UIW Hosts 4th Annual Juneteenth Celebration

June 28, 2024

On Wednesday, June 19, UIW hosted its 4th annual Juneteenth celebration, recognizing the historical significance of how on June 19, 1865, the official word of emancipation finally reached enslaved people in Texas at the end of the American Civil War. For over 150 years, Black communities throughout the nation have considered Juneteenth to be their “second Independence Day”.

UIW’s Taylor Demby and Gerald Bowie, members of the student lead social justice group “As One We Will” collaborated with the Executive Book Review, a non-profit organization whose mission is to enrich lives by sharing knowledge, wisdom and experience in a community of lifelong learners, to organize this year’s event. Together, they were able to host Professor Mario Marcel Salas, civil rights leader, author and politician to lead a book discussion on James M. Smallwood’s Time of Hope, Time of Despair: Black Texans During Reconstruction.

Smallwood’s book sheds a light on the experiences of Black-Americans in Texas during the Emancipation era and helps to highlight the relevance of Juneteenth not just with into the state of Texas but across the country.

“The Executive Book Review conducts two book reviews per month,” explained Mark Wittig, Executive Book Review representative and UIW trustee. “Our review on Smallwood’s book just happened to fall on Juneteenth. While looking for a larger venue to host the review I pitched the idea of hosting at UIW and the University that it was a great idea!”

UIW faculty, students and community members gathered in the Student Engagement Center ballroom to listen and engage in Salas’ discussion and reflect on this holiday’s importance.

“Dr. Salas has a very blunt way of saying what needs to be said,” shared Dr. Arturo Chavez, UIW associate vice president for Mission & Ministry and Diversity, Equity and Inclusion. “He is a courageous leader who has been on this journey working for racial justice for decades. I spoke to several participants who were deeply moved and enlightened by the presentation.”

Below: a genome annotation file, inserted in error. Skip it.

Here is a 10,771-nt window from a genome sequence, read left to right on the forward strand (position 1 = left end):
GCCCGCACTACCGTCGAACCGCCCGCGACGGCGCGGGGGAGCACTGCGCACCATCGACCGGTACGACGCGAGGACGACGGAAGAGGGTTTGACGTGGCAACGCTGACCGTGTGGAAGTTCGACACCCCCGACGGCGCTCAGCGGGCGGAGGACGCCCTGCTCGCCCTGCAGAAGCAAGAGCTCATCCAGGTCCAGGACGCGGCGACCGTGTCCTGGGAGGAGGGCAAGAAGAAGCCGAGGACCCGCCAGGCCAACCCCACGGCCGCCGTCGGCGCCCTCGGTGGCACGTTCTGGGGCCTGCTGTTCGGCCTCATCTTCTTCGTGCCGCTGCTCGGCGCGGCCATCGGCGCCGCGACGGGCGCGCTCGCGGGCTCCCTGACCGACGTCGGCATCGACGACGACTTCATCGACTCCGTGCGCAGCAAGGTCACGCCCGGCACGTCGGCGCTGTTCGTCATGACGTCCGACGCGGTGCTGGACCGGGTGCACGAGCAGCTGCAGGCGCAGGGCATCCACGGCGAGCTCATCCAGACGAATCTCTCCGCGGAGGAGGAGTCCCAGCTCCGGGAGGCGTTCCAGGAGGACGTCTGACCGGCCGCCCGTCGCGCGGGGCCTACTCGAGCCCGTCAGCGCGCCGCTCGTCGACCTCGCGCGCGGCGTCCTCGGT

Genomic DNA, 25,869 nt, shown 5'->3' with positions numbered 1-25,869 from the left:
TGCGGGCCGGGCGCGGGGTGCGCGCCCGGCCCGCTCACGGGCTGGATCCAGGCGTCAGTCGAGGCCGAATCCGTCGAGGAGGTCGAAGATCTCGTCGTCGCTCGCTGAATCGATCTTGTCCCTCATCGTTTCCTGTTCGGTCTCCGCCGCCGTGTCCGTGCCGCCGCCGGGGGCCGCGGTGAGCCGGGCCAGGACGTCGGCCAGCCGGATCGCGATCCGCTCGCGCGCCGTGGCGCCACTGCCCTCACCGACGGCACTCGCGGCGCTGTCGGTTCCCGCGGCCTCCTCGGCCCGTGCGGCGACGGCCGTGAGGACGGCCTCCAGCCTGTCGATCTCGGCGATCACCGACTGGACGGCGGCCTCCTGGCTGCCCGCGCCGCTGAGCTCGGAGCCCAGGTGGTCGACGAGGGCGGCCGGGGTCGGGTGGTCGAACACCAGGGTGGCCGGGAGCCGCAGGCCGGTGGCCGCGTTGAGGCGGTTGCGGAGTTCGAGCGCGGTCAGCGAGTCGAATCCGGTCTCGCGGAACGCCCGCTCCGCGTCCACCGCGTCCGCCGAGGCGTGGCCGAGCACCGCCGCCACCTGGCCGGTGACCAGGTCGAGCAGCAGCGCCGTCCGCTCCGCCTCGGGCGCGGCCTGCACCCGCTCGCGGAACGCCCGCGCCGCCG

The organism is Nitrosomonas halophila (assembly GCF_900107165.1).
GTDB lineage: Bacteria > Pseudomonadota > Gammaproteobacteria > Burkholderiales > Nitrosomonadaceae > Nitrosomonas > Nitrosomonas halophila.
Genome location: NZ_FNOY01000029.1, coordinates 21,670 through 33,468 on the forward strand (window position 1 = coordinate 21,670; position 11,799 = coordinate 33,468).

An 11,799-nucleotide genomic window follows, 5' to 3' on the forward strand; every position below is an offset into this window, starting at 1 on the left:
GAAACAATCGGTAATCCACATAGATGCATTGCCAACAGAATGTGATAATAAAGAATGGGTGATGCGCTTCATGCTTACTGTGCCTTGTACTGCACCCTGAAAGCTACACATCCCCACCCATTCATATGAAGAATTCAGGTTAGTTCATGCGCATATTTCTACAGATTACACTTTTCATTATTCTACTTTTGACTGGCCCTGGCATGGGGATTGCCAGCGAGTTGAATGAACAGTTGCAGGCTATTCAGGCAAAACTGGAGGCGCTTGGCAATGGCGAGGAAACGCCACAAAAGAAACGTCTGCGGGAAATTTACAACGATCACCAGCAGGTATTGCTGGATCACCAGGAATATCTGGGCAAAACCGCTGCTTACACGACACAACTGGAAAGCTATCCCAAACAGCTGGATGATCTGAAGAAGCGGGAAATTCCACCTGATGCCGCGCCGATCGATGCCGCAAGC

Attendees were welcome to engage with Salas and others in the room to explore and expand on the premise of the discussion, affording them the opportunity to share their experiences and learn from others.

“I think a lot of people don’t know of or know about Juneteenth. It officially became a national holiday only three years ago. This book review was about educating and enlightening, and it helped to give a bit of a push for people to learn about the history of enslavement in the country and how difficult it was to end it. We have to know our history, and this was an important topic to spotlight,” remarked Wittig.

The event brought in the largest crowd the Executive Book Review had seen within its 11 years of operation, with more than 160 attendees present in both in-person and through Zoom combined.

“It was only in 1965 that civil rights were enshrined in law, and we are still working to ensure these rights for everyone. That wasn’t that long ago. We celebrate what we have accomplished and continue to put in the work for a better future. UIW contributes towards these efforts by giving our students the skills they need to be enlightened and committed leaders for civic engagement. Taylor and Gerald are two examples of inspirational servant leaders,” added Chavez.